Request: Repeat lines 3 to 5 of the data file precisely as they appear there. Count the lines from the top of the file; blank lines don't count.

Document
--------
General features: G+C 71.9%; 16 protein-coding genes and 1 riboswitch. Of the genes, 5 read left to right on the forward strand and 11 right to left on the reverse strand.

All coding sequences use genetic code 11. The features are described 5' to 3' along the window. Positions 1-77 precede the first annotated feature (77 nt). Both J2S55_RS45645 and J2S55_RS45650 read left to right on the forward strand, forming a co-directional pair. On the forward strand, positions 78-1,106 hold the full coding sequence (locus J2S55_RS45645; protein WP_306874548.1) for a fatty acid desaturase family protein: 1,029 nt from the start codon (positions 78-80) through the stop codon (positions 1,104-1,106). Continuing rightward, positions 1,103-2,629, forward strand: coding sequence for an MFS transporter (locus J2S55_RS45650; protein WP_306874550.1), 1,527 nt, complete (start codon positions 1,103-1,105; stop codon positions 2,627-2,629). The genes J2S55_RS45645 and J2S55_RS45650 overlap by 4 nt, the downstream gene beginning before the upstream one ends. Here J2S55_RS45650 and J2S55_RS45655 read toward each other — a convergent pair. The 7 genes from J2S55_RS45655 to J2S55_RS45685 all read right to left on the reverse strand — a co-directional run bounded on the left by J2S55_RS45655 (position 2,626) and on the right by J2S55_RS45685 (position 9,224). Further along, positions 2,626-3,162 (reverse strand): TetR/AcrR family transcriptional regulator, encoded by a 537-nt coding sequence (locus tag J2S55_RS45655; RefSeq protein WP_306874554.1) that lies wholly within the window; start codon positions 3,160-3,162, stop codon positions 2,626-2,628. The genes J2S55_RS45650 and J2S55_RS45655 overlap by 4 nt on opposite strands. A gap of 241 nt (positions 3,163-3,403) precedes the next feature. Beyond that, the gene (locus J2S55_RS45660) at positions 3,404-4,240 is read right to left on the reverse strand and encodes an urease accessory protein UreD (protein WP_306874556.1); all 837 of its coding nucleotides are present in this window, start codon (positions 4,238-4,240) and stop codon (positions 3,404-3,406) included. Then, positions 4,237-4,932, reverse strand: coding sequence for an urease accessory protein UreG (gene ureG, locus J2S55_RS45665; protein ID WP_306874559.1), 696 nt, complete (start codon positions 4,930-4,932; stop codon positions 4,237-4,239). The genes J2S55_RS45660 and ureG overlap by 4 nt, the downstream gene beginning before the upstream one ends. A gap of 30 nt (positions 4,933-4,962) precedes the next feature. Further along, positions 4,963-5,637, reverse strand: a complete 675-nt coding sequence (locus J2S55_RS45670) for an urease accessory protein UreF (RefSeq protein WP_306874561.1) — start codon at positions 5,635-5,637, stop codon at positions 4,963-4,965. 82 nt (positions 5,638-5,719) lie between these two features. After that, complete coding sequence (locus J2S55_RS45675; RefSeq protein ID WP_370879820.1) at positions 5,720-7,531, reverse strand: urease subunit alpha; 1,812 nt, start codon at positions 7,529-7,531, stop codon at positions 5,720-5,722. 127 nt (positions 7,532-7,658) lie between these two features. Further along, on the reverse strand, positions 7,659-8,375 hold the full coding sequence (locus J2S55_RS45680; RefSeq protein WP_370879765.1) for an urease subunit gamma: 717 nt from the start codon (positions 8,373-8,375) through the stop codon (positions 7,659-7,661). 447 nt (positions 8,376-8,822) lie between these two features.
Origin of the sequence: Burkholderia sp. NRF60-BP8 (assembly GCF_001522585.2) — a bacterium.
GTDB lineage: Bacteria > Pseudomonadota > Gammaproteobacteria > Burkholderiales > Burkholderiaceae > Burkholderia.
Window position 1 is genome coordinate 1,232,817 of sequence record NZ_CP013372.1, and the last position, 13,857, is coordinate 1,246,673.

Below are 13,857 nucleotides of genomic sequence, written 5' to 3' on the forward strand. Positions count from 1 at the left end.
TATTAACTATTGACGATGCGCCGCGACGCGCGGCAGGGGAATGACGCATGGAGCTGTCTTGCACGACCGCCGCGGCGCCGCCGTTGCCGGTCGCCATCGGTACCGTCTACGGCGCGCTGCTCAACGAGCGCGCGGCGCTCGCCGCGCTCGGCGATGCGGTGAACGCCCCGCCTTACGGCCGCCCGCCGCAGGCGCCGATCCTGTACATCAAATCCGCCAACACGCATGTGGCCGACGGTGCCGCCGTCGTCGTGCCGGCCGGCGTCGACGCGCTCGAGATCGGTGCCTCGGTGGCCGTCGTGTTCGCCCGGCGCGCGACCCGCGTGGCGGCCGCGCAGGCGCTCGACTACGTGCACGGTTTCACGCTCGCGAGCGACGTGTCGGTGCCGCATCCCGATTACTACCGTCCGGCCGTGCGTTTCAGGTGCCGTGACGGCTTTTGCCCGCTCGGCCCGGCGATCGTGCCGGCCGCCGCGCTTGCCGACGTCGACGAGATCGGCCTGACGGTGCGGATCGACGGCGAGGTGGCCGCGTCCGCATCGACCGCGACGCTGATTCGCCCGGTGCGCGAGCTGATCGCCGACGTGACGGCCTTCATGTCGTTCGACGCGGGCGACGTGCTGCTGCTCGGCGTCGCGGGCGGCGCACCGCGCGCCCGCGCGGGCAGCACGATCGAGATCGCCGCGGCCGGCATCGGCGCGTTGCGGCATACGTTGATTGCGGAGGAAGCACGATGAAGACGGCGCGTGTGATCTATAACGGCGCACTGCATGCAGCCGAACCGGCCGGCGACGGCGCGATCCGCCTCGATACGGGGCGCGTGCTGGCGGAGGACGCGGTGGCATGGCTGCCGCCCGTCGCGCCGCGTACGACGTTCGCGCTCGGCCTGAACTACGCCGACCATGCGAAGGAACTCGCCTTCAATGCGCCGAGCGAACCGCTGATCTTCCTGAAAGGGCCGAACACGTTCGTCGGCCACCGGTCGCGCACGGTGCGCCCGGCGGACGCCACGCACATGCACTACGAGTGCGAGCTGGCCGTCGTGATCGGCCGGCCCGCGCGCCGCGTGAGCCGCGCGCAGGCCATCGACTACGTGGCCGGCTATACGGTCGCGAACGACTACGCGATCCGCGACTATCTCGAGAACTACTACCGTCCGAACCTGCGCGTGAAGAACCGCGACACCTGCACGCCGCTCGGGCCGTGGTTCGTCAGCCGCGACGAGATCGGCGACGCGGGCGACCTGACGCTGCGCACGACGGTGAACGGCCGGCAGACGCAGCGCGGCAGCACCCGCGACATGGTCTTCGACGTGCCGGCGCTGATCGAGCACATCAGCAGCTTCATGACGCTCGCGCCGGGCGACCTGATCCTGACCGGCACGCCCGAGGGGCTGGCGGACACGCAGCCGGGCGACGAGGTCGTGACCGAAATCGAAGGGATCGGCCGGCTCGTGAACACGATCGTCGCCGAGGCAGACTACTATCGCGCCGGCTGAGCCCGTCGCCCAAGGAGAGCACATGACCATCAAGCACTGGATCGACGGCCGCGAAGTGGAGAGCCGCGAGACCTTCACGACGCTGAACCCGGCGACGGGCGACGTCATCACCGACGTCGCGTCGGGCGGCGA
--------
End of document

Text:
Origin of the sequence: Burkholderia sp. NRF60-BP8 (assembly GCF_001522585.2) — a bacterium.
GTDB lineage: Bacteria > Pseudomonadota > Gammaproteobacteria > Burkholderiales > Burkholderiaceae > Burkholderia.
Window position 1 is genome coordinate 1,232,817 of sequence record NZ_CP013372.1, and the last position, 13,857, is coordinate 1,246,673.